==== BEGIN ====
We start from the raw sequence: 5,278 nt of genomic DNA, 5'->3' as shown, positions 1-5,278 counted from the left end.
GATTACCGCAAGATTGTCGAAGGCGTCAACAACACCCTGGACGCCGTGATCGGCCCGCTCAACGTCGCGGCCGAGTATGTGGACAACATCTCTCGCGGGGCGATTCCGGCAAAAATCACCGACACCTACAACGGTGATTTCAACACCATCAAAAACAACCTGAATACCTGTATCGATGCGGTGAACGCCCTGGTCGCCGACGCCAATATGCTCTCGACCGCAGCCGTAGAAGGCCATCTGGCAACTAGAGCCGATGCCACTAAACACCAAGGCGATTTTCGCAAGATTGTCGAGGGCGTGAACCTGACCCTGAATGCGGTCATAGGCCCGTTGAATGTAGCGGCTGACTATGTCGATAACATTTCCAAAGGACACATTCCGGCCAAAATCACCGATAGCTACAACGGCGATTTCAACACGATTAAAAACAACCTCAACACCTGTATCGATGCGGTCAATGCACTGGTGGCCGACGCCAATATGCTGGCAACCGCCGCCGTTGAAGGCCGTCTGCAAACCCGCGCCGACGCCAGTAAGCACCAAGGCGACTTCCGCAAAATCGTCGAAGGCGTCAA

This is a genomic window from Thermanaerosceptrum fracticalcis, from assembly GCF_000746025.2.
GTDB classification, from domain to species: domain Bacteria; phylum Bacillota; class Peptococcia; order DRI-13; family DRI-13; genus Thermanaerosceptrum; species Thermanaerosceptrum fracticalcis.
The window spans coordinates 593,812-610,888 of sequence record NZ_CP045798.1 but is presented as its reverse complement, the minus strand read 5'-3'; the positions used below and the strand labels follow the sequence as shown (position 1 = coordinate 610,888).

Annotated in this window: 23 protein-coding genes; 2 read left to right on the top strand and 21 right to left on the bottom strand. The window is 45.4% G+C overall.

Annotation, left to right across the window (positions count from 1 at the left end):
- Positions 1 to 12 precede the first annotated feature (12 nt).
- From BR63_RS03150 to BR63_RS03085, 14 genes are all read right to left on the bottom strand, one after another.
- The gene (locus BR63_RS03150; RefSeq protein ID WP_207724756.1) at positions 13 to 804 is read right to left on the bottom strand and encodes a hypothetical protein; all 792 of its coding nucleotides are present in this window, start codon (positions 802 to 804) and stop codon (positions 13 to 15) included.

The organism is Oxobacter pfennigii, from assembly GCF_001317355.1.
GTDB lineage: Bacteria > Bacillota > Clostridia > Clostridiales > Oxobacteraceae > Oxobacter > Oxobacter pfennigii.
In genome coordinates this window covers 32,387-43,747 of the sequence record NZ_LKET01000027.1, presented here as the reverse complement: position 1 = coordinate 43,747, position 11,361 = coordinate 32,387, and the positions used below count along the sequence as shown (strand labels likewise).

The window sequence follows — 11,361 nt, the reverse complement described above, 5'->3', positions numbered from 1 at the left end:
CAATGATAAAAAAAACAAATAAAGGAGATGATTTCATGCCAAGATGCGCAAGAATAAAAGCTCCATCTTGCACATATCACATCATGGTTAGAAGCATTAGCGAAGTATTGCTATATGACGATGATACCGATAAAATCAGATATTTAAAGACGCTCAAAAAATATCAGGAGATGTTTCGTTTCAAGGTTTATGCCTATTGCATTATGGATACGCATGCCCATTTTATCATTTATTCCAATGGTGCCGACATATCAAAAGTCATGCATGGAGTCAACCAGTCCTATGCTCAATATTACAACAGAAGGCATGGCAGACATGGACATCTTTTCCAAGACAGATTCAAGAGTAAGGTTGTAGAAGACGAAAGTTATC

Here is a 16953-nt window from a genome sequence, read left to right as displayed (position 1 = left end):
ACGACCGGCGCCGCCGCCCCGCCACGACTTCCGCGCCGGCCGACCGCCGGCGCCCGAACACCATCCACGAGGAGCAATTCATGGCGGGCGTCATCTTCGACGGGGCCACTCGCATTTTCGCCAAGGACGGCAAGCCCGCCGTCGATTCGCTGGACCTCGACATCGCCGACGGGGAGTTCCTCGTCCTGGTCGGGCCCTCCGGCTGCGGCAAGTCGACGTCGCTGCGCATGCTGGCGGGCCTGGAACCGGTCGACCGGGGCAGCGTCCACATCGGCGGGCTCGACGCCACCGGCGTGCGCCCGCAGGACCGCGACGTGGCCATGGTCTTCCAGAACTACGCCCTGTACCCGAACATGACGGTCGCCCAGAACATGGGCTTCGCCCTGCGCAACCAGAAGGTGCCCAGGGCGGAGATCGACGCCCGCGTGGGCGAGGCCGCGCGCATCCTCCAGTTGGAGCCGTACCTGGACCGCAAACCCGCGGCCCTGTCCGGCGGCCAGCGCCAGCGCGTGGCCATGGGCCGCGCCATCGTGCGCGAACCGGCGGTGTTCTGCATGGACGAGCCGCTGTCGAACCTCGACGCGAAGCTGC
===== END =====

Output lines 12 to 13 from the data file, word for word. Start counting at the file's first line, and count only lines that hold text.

GTDB lineage: Bacteria > Bacillota > Clostridia > Clostridiales > Oxobacteraceae > Oxobacter > Oxobacter pfennigii.
In genome coordinates this window covers 32,387-43,747 of the sequence record NZ_LKET01000027.1, presented here as the reverse complement: position 1 = coordinate 43,747, position 11,361 = coordinate 32,387, and the positions used below count along the sequence as shown (strand labels likewise).